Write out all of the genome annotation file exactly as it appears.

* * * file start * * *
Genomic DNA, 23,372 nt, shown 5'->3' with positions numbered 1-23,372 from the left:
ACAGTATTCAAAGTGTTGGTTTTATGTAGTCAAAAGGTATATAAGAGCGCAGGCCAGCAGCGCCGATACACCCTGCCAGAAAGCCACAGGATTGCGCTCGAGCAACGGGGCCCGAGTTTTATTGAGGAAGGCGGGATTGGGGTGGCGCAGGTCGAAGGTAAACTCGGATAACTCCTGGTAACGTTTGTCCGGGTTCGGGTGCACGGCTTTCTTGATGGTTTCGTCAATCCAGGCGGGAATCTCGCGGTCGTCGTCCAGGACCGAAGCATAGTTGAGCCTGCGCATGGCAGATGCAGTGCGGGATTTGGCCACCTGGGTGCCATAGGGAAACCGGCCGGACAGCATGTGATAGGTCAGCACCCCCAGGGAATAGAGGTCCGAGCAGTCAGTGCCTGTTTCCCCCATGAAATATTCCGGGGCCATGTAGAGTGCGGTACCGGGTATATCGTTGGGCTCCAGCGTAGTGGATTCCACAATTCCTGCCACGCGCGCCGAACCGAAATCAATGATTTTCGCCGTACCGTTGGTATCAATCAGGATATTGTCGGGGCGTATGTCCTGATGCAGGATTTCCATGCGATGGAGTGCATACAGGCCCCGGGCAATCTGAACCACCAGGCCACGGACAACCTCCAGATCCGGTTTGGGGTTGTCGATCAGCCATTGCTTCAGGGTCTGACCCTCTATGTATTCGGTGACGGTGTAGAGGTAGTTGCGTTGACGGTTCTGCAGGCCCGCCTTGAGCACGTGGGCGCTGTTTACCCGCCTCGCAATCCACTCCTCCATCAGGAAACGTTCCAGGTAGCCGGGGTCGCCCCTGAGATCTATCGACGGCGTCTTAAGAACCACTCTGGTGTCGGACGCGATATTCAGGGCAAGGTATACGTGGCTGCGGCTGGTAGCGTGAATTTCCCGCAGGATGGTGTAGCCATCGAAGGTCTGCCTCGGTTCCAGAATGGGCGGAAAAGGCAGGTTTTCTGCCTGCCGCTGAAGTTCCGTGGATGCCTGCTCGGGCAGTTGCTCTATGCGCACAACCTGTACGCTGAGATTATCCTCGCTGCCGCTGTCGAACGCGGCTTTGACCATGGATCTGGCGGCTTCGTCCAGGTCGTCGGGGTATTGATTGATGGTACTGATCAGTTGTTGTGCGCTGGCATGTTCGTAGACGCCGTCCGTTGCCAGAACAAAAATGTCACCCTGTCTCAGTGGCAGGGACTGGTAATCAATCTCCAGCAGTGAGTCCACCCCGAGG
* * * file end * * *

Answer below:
Genomic DNA, 23,372 nt, shown 5'->3' with positions numbered 1-23,372 from the left:
ACAGTATTCAAAGTGTTGGTTTTATGTAGTCAAAAGGTATATAAGAGCGCAGGCCAGCAGCGCCGATACACCCTGCCAGAAAGCCACAGGATTGCGCTCGAGCAACGGGGCCCGAGTTTTATTGAGGAAGGCGGGATTGGGGTGGCGCAGGTCGAAGGTAAACTCGGATAACTCCTGGTAACGTTTGTCCGGGTTCGGGTGCACGGCTTTCTTGATGGTTTCGTCAATCCAGGCGGGAATCTCGCGGTCGTCGTCCAGGACCGAAGCATAGTTGAGCCTGCGCATGGCAGATGCAGTGCGGGATTTGGCCACCTGGGTGCCATAGGGAAACCGGCCGGACAGCATGTGATAGGTCAGCACCCCCAGGGAATAGAGGTCCGAGCAGTCAGTGCCTGTTTCCCCCATGAAATATTCCGGGGCCATGTAGAGTGCGGTACCGGGTATATCGTTGGGCTCCAGCGTAGTGGATTCCACAATTCCTGCCACGCGCGCCGAACCGAAATCAATGATTTTCGCCGTACCGTTGGTATCAATCAGGATATTGTCGGGGCGTATGTCCTGATGCAGGATTTCCATGCGATGGAGTGCATACAGGCCCCGGGCAATCTGAACCACCAGGCCACGGACAACCTCCAGATCCGGTTTGGGGTTGTCGATCAGCCATTGCTTCAGGGTCTGACCCTCTATGTATTCGGTGACGGTGTAGAGGTAGTTGCGTTGACGGTTCTGCAGGCCCGCCTTGAGCACGTGGGCGCTGTTTACCCGCCTCGCAATCCACTCCTCCATCAGGAAACGTTCCAGGTAGCCGGGGTCGCCCCTGAGATCTATCGACGGCGTCTTAAGAACCACTCTGGTGTCGGACGCGATATTCAGGGCAAGGTATACGTGGCTGCGGCTGGTAGCGTGAATTTCCCGCAGGATGGTGTAGCCATCGAAGGTCTGCCTCGGTTCCAGAATGGGCGGAAAAGGCAGGTTTTCTGCCTGCCGCTGAAGTTCCGTGGATGCCTGCTCGGGCAGTTGCTCTATGCGCACAACCTGTACGCTGAGATTATCCTCGCTGCCGCTGTCGAACGCGGCTTTGACCATGGATCTGGCGGCTTCGTCCAGGTCGTCGGGGTATTGATTGATGGTACTGATCAGTTGTTGTGCGCTGGCATGTTCGTAGACGCCGTCCGTTGCCAGAACAAAAATGTCACCCTGTCTCAGTGGCAGGGACTGGTAATCAATCTCCAGCAGTGAGTCCACCCCGAGG